European Identity between Dictatorship and Freedom in the Twentieth Century
IUC Dubrovnik. September 6-10, 2010
National Memories / European Memories.
Identity Discourses in Europe: Between Fragmentation and Recomposition?
Can we, should we work on a common memory in Europe? In February 2007, the President of the European Parliament, Pöttering, proposed establishing a “House of European History” in Brussels. A commission of experts was formed to consider a conceptual basis. The remit for this “House” should be to develop a common memory to advance the European idea.
Currently, the question of collective identities is being debated. After the collapse of the socialist bloc (Yugoslavia included) we experienced a “return of the nations” and a return of national memories. Renan’s definition of the nation is well known (the desire of a people to live together, having done great things together and wishing to do more). The “daily plebiscite” is based on the feeling of belonging to a common history and participating in a common project. The internationalism associated with “real existing socialism” did not eradicate national memories. And it seems as if the more geopolitical unities and political and economic institutions tend to expand, then the more collective identities and memories are being fragmented. The enlargement of Europe is very often accompanied by a withdrawal of the identity of the nations (expressing itself in populist concepts) or by the return of a repressed past, e.g. the memories of empires in Eastern Europe, the memory of the “double monarchy”, the Ottoman and the Tsarist Empires; the return of the national religions; the rediscovery of a past menaced by oblivion like the history of the Jews in Europe, of threatened and/or displaced populations, etc. So, different memories started to compete with each other, between and within the nations.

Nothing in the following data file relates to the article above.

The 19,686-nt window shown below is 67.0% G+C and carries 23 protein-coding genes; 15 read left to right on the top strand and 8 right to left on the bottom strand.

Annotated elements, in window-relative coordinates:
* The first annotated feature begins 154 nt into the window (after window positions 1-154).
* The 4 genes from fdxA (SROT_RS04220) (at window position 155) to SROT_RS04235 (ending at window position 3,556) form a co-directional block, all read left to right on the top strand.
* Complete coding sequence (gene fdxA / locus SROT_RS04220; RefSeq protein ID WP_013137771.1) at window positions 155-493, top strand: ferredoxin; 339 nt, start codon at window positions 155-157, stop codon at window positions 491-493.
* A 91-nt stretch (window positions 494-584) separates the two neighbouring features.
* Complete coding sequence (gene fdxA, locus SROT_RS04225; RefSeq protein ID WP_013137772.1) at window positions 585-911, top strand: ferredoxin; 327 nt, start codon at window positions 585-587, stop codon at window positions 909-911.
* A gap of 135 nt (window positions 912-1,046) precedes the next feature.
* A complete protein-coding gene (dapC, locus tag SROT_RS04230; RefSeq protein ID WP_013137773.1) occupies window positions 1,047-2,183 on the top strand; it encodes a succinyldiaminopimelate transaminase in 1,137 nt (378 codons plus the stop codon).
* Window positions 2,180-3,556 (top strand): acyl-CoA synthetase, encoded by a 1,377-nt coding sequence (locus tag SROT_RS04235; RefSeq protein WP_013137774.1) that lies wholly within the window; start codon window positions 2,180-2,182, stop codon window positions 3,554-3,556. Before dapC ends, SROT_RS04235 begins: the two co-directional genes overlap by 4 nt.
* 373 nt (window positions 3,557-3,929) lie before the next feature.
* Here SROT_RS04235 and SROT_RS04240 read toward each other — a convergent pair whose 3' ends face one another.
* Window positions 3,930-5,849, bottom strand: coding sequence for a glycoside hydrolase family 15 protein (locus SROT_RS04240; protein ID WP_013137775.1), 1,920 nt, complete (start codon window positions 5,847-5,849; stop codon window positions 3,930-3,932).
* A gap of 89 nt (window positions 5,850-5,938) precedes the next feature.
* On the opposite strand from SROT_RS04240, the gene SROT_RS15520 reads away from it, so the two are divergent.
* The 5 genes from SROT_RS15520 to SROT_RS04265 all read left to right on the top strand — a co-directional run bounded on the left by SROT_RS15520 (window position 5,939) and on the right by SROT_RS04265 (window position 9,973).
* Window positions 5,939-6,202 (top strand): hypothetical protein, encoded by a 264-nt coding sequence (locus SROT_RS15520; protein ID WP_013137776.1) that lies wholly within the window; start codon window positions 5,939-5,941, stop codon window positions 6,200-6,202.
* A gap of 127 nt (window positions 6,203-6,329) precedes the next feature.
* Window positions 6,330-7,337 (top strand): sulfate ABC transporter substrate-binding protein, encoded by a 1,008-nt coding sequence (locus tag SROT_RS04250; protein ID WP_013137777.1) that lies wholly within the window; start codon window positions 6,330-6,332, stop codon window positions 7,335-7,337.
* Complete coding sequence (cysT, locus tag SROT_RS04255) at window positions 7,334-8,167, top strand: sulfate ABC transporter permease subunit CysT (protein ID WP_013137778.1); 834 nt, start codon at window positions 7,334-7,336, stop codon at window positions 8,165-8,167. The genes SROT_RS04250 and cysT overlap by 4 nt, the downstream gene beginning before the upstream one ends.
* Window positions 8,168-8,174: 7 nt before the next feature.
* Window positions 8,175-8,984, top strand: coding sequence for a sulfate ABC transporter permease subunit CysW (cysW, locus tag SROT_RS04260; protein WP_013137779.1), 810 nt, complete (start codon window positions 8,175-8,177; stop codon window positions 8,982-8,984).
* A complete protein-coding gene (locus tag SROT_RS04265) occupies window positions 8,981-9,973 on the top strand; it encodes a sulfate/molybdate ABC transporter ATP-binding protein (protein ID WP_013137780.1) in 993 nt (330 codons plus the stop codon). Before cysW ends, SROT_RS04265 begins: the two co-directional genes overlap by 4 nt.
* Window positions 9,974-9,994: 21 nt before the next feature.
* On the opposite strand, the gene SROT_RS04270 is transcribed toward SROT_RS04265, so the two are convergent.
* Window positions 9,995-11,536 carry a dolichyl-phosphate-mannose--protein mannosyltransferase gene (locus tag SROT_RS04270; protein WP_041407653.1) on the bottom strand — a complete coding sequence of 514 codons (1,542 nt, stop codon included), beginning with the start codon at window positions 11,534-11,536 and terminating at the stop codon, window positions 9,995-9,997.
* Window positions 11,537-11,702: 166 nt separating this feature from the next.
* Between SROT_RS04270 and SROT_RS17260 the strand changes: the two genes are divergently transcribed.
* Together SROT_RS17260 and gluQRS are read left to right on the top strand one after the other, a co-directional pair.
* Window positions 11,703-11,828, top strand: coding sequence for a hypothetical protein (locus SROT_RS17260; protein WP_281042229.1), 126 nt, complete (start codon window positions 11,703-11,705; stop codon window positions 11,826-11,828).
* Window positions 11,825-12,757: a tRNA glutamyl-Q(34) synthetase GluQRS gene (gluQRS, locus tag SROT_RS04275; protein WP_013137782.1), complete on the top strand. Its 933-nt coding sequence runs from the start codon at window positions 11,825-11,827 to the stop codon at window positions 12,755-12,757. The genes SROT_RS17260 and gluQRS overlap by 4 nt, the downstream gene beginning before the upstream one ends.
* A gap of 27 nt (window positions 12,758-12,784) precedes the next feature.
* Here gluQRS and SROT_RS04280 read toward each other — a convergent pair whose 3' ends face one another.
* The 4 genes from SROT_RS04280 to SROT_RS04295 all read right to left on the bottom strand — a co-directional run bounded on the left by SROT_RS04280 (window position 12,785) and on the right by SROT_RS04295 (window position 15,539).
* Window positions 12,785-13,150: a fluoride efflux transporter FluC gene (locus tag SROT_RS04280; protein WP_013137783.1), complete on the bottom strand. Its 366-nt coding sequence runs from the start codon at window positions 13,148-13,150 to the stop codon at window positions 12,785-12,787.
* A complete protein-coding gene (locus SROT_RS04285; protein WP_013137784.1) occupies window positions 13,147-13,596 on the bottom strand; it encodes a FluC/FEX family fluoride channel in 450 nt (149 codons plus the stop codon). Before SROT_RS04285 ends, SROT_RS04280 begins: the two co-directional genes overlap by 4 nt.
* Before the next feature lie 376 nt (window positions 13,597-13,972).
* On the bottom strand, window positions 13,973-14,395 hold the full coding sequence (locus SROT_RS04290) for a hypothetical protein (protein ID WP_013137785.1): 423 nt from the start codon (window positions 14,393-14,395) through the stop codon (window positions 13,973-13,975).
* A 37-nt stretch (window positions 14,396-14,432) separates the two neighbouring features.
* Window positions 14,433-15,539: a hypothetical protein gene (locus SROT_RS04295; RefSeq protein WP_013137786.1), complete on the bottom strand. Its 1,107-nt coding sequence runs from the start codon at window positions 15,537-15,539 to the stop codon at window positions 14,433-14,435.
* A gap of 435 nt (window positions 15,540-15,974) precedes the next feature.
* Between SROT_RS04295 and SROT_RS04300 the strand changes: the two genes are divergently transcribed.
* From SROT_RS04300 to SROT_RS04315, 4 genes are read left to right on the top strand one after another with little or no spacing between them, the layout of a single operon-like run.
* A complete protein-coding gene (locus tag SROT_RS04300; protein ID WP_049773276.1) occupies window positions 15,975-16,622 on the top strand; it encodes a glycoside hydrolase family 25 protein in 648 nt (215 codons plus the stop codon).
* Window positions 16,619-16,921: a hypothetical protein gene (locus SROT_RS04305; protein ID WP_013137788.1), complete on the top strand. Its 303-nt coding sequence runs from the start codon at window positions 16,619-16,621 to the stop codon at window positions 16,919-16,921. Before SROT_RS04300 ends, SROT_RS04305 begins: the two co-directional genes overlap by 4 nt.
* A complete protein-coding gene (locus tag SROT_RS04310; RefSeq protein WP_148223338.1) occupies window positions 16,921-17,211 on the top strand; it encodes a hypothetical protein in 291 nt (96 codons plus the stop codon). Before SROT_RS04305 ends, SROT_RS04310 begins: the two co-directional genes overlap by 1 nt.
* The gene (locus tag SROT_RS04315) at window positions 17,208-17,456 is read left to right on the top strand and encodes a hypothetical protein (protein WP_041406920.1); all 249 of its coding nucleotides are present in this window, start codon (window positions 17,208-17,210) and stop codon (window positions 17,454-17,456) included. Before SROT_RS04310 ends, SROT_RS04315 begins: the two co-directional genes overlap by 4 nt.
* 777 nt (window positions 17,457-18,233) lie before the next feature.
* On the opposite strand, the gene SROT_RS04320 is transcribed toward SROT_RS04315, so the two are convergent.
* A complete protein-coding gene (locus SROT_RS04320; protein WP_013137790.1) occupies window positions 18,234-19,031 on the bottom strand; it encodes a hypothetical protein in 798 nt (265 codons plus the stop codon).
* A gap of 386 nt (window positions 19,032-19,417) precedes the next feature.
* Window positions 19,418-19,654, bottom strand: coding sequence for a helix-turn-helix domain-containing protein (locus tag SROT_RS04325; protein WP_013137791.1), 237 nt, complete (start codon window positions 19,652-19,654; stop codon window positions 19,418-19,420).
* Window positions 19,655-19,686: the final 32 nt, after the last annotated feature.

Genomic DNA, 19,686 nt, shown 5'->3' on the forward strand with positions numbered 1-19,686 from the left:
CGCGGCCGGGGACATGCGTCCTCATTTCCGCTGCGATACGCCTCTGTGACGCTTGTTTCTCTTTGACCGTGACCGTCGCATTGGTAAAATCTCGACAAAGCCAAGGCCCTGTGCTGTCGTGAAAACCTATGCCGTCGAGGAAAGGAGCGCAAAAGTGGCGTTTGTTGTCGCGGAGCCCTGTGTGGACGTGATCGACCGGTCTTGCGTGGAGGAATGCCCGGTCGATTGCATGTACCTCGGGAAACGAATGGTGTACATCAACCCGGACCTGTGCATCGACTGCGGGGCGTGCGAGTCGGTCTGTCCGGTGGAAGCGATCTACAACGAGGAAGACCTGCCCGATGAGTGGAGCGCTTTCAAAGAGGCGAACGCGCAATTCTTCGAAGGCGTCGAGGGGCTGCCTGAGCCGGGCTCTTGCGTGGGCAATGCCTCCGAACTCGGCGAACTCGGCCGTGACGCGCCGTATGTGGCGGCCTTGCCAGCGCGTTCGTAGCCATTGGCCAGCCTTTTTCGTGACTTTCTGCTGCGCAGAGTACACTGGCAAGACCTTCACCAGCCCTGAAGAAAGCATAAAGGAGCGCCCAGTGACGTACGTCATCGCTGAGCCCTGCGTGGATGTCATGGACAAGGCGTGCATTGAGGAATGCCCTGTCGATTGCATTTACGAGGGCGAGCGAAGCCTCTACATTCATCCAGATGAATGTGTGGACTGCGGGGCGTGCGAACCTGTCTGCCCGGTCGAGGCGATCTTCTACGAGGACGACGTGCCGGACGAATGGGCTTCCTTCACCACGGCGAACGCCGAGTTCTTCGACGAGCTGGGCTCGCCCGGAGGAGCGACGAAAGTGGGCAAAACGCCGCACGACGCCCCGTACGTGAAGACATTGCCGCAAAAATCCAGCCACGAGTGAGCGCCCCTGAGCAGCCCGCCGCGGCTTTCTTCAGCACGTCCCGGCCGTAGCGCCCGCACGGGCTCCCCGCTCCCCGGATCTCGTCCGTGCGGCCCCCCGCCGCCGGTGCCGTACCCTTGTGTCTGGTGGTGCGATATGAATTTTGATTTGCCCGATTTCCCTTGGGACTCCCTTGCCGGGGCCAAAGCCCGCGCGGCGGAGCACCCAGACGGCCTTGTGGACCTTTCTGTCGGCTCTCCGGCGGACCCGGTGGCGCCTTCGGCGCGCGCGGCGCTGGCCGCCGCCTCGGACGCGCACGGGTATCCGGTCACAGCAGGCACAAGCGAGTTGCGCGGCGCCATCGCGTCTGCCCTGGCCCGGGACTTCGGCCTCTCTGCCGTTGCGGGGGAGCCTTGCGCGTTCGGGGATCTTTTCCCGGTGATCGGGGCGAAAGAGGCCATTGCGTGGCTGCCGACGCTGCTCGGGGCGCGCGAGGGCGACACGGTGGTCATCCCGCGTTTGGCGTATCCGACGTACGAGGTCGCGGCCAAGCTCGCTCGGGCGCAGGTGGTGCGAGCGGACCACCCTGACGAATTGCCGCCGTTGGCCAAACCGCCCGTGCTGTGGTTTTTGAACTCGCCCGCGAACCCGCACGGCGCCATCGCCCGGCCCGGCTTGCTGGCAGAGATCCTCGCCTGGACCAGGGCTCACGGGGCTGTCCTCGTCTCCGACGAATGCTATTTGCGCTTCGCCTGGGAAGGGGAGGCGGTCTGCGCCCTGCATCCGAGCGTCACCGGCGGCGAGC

In the light of the double challenge of the construction of Europe and the globalization, regional memories are achieving importance as phenomena to be protected, encouraged by a European discourse about a “Europe of the Regions”. Moreover, migrations and problems of integration are presenting European countries with the problem of choosing between a “dominat culture” or the acceptance of multiculturalism or comunitarianism.
Conversely, certain efforts have already been made in favour of mutual understanding, even a fusion of horizons and memories, e.g. by the French-German history book which will soon be followed by a German-Dutch one. But there is also much reticence, for example in the case of establishing a centre in Berlin dedicated to the history of refugees.
This course will examine these complex and often contradictory tendencies by using historical examples to illuminate present difficulties. Especially we will examine the articulation of different memories in Europe in its different countries and the coexistence of different levels of identification of individuals and groups. Mutual understanding takes place by the recognition of different memories whose legitimacy must be accepted. Does not the future of Europe exist in a “cosmopolitan” form in which common norms will allow to deal with the otherness? The programme of the course should consider at the same time chronological and geographical or geopolitical perspectives, considering the differences in the problems in Western and Central Europe.